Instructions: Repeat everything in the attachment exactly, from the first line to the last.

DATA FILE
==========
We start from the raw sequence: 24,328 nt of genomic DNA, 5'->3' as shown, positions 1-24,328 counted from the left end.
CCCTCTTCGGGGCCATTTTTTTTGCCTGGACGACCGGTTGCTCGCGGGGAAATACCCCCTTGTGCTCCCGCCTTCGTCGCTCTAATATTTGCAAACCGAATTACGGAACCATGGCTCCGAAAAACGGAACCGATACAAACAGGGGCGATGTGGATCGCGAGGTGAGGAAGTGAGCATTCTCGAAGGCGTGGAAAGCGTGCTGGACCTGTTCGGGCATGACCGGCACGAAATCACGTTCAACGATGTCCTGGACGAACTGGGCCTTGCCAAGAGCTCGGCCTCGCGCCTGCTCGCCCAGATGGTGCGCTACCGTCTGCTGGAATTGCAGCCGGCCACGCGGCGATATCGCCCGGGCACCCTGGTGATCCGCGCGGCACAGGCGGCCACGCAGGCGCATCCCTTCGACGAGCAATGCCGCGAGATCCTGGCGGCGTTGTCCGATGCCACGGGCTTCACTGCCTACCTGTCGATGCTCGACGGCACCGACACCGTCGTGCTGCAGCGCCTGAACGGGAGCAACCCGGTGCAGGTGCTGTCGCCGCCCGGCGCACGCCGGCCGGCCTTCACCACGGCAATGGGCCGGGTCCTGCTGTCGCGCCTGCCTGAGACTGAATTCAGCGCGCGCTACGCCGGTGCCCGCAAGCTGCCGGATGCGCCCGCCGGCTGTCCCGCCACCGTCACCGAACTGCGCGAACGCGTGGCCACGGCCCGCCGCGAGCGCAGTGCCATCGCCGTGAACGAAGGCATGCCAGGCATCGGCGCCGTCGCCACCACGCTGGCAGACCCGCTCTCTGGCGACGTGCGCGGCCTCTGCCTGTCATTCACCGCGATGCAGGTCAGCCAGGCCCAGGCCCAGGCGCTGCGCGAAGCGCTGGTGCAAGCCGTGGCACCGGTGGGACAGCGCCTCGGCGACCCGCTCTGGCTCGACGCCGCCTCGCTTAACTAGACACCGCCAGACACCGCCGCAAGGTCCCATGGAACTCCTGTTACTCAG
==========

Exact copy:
We start from the raw sequence: 24,328 nt of genomic DNA, 5'->3' as shown, positions 1-24,328 counted from the left end.
CCCTCTTCGGGGCCATTTTTTTTGCCTGGACGACCGGTTGCTCGCGGGGAAATACCCCCTTGTGCTCCCGCCTTCGTCGCTCTAATATTTGCAAACCGAATTACGGAACCATGGCTCCGAAAAACGGAACCGATACAAACAGGGGCGATGTGGATCGCGAGGTGAGGAAGTGAGCATTCTCGAAGGCGTGGAAAGCGTGCTGGACCTGTTCGGGCATGACCGGCACGAAATCACGTTCAACGATGTCCTGGACGAACTGGGCCTTGCCAAGAGCTCGGCCTCGCGCCTGCTCGCCCAGATGGTGCGCTACCGTCTGCTGGAATTGCAGCCGGCCACGCGGCGATATCGCCCGGGCACCCTGGTGATCCGCGCGGCACAGGCGGCCACGCAGGCGCATCCCTTCGACGAGCAATGCCGCGAGATCCTGGCGGCGTTGTCCGATGCCACGGGCTTCACTGCCTACCTGTCGATGCTCGACGGCACCGACACCGTCGTGCTGCAGCGCCTGAACGGGAGCAACCCGGTGCAGGTGCTGTCGCCGCCCGGCGCACGCCGGCCGGCCTTCACCACGGCAATGGGCCGGGTCCTGCTGTCGCGCCTGCCTGAGACTGAATTCAGCGCGCGCTACGCCGGTGCCCGCAAGCTGCCGGATGCGCCCGCCGGCTGTCCCGCCACCGTCACCGAACTGCGCGAACGCGTGGCCACGGCCCGCCGCGAGCGCAGTGCCATCGCCGTGAACGAAGGCATGCCAGGCATCGGCGCCGTCGCCACCACGCTGGCAGACCCGCTCTCTGGCGACGTGCGCGGCCTCTGCCTGTCATTCACCGCGATGCAGGTCAGCCAGGCCCAGGCCCAGGCGCTGCGCGAAGCGCTGGTGCAAGCCGTGGCACCGGTGGGACAGCGCCTCGGCGACCCGCTCTGGCTCGACGCCGCCTCGCTTAACTAGACACCGCCAGACACCGCCGCAAGGTCCCATGGAACTCCTGTTACTCAG